Reputation gained/lost during a battle is calculated with the following formula:
So far so good, but what effect does reputation have in the game? We learned already that the score-ratio between the two players has a big role when calculating the score. The opponents reputation further amplifies how much score you gain in a battle! In case your opponent has got a negative reputation, that will raise the amount of score you gain!
For example, you are attacking an enemy with twice the score of yourself, and destroy a ship with 2,000 units, you will gain 2,500 score points. Now, if on top of that the player has got a negative reputation of -20, then the score you gain is further raised by 20%! In total you will gain 3,000 score points for destroying a ship worth 2,000 units.
However, a positive reputation of your opponent has no effect on the score calculation.
That means you can boost your overall score by attacking players with a higher score than yourself, that on top of that do have a negative reputation. Those are considered juicy targets. At the same time avoid having a negative reputation, because this will turn you into a good target yourself.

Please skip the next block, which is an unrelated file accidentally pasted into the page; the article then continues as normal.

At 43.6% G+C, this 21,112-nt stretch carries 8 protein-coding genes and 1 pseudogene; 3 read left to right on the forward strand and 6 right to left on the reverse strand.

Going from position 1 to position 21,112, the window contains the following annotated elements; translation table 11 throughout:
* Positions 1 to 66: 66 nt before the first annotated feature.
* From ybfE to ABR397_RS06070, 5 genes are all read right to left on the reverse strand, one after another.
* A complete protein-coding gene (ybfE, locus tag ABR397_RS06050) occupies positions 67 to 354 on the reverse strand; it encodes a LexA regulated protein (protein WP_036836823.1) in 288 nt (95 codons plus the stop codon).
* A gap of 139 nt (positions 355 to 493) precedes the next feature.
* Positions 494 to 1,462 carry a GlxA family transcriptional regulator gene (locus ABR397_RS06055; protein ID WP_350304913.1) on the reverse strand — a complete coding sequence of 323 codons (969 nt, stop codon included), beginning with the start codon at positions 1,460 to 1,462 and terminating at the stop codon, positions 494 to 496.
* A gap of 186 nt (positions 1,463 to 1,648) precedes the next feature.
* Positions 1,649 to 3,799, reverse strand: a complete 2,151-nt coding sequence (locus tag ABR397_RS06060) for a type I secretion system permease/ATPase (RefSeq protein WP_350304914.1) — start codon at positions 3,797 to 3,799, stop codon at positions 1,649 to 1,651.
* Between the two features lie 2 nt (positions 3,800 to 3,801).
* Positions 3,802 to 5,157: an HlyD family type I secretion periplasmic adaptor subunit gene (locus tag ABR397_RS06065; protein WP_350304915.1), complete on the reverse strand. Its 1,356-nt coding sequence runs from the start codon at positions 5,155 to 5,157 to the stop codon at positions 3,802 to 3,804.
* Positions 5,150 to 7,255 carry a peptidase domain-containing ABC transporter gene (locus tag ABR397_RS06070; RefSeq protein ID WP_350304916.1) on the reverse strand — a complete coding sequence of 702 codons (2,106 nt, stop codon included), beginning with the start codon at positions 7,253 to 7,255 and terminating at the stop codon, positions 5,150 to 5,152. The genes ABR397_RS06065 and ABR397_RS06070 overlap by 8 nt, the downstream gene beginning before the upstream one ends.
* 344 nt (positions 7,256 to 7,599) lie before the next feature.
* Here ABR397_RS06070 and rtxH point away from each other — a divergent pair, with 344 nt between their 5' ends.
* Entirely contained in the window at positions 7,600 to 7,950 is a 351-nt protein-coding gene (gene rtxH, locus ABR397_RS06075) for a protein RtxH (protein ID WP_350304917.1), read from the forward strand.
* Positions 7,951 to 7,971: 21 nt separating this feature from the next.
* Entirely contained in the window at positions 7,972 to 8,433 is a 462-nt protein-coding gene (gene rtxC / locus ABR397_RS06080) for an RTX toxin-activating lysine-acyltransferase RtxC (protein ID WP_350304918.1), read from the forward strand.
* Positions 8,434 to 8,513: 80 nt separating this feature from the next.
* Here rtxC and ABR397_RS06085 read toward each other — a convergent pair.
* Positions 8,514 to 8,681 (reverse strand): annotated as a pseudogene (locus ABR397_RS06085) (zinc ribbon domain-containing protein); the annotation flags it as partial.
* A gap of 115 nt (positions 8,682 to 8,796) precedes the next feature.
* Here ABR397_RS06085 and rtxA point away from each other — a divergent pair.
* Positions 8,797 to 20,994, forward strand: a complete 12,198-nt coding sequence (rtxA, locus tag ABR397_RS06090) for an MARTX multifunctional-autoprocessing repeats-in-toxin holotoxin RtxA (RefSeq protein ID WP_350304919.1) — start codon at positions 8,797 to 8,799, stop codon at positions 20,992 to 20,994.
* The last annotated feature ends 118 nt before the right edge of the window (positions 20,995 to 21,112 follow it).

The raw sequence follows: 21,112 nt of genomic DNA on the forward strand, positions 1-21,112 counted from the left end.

Similar to the player gaining score by destroying enemy ships, the ship-crew involved in a battle will gain experience too. The amount of experience every crew-member gains, depends on the overall firepower-ratio of the ships involved.
The entire firepower of the two sides is added up and weighted against each other. If the firepower on both sides is equally large, then the resulting ratio is 1. This is further multiplied by 2, which results in a gain of 2 experience points for every crew-member.
If you managed to defeat a large fleet with only one ship, which is only really possible if the hostile fleet is heavily damaged, your ship-crew will gain the biggest amount of experience. However, if you attack a small harmless ship with a strong fleet, your ship-crew will barely gain any experience.
Experience translates to the following rank:
The rank of a ship is calculated by adding up the entire experience of all crew-men, and dividing that by the minimum number of crew that is required to fly this ship. The resulting rank is the rank of the ship, which determines how much its firepower is increased during combat.
For every extra ship-rank your ship gains a +10% firepower bonus during combat. So for example a rank 3 ship would have +30% firepower in a battle.
manual\score-reputation-and-rank.txt · Last modified: 2012/02/26 22:17 by erwin-cs